The First Wife by Jill Childs
Kindle Edition, 265 pages
Expected publication: March 18th 2020 by Bookouture
About the Book:
When Sophie’s life falls apart, she accepts an invitation from a childhood friend, Caroline, to visit her family’s beautiful beach house, situated at the mouth of an isolated cove, miles from the nearest town. The silence is broken only by the rhythmic crash of the waves against the jagged black rocks below. But when Sophie arrives, she finds her friend much changed. Caroline – who used to be so warm and confident – is secretive and on-edge, spending long, unexplained hours away from her family. And then there’s Caroline’s little daughter Lucy – who stopped speaking soon after they moved in. Caroline assures Sophie that it’s only a phase, but Sophie thinks Lucy looks a little uncared for, a little afraid. Then one night Sophie is woken by a scream and runs to find Lucy, out of bed and at the attic window, staring in terror at the view below. When Sophie goes to look, her blood runs cold.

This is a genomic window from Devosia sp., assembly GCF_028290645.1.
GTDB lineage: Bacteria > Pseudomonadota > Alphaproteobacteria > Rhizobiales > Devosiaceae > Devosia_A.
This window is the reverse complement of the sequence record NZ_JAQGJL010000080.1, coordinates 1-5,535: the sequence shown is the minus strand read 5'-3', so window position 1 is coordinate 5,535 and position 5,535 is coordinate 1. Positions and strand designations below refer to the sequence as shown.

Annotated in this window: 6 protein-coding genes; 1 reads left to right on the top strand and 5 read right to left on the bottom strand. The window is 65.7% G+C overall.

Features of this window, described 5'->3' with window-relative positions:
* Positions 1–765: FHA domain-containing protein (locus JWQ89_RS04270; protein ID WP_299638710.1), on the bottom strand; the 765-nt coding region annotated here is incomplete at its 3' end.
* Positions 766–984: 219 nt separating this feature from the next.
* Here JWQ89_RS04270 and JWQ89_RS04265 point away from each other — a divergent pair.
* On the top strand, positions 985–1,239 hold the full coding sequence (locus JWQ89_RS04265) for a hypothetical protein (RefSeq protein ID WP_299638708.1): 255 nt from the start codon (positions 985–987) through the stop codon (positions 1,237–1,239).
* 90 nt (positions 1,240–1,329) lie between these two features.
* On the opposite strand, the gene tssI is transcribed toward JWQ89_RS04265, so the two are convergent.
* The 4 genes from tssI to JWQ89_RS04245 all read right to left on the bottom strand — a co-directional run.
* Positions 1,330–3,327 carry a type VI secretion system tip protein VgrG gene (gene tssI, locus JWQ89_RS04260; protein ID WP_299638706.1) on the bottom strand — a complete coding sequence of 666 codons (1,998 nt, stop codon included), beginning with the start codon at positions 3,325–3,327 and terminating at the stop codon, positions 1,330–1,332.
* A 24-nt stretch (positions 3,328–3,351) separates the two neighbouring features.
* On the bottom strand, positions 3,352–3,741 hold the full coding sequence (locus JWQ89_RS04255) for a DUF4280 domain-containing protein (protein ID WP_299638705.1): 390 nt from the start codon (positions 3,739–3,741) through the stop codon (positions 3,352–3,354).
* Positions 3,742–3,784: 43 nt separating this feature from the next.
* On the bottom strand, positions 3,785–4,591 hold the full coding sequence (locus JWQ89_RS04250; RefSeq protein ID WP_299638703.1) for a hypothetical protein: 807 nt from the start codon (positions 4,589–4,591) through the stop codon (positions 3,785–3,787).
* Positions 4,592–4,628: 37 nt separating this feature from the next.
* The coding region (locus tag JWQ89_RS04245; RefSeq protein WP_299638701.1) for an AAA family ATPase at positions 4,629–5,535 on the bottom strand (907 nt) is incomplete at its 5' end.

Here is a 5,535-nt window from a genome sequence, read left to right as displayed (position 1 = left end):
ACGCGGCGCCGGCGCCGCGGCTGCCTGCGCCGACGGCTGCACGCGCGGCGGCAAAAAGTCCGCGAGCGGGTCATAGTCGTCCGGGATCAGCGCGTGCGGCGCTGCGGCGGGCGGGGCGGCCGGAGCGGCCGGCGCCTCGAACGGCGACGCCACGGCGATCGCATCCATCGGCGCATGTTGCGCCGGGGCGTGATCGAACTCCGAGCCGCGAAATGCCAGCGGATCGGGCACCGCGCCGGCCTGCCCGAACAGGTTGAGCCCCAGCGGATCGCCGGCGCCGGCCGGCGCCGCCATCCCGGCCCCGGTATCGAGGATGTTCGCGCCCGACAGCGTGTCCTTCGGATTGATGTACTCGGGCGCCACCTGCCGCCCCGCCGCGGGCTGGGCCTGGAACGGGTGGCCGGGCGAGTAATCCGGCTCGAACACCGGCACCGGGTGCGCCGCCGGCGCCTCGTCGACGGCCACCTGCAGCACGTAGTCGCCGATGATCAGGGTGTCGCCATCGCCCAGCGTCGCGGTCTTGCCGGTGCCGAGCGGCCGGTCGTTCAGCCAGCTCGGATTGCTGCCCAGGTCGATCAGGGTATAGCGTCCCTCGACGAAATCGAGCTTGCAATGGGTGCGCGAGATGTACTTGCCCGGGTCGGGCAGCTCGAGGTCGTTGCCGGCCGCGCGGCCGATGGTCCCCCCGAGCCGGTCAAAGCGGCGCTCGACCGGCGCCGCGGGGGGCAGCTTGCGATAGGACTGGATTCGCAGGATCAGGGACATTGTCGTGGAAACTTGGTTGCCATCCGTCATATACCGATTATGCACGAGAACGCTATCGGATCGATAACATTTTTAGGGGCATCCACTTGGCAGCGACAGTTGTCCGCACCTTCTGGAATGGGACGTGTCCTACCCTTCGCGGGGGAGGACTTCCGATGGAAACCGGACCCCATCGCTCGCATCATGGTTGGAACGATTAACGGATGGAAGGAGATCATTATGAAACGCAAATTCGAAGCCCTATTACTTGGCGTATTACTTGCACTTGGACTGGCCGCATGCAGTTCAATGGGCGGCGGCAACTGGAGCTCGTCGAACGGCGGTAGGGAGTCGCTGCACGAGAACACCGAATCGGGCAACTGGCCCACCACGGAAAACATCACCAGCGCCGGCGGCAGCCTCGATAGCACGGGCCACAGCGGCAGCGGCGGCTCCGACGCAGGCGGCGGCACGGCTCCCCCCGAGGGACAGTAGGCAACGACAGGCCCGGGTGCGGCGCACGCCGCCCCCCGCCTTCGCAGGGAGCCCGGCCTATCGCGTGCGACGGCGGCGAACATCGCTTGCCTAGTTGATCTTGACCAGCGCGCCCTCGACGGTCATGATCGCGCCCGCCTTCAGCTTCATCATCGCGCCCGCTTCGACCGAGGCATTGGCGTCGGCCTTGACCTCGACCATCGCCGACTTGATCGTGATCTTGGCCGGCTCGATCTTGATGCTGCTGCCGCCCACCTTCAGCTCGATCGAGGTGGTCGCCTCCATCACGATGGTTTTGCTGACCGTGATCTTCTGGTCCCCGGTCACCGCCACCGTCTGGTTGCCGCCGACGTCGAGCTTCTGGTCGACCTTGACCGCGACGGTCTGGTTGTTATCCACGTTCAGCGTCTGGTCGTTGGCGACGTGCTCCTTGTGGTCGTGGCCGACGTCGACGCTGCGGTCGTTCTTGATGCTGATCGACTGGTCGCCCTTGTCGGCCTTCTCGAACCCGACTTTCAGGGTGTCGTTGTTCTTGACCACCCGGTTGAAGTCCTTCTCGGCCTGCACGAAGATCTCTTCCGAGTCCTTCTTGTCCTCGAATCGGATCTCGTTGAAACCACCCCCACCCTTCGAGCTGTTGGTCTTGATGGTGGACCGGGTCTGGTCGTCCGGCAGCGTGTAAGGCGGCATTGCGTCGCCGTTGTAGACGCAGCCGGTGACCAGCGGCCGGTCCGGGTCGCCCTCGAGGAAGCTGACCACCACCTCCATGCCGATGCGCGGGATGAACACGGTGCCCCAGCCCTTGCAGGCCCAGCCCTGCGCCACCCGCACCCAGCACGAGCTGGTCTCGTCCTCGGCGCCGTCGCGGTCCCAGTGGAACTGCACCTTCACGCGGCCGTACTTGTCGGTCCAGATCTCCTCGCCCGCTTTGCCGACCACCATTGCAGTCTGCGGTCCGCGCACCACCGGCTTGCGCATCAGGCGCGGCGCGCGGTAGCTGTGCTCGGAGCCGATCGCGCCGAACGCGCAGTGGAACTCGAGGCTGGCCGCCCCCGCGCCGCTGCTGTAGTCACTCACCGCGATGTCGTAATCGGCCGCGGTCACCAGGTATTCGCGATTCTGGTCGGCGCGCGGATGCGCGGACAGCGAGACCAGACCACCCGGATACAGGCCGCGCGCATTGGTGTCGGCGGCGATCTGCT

This was an interesting plot as it isn't so much who but what and why. The story was solid and entertaining but not groundbreaking enough to really wow me. Many of the twists were too predictable and I correctly figured out what would eventually become the biggest reveal shortly into the story. However, I was most disappointed with the ending. Also, there were several plot devices inserted to help boost the sense of mystery but some were orphaned, leaving behind unresolved plot holes. Others were just a bit too unbelievable.
Overall, it was an entertaining read but a bit generic. With the sheer number of stories out there about a woman who mysteriously goes missing prompting a close friend or relative to play gumshoe detective, it takes a very special story to set it apart from the pack. This was fun and entertaining, and I really liked the writing. I likely would have rated it the full four stars if not for the disappointing ending.
Thank you NetGalley, Jill Childs and Bookouture for the complimentary copy of this book. Opinions expressed in this review are completely my own.
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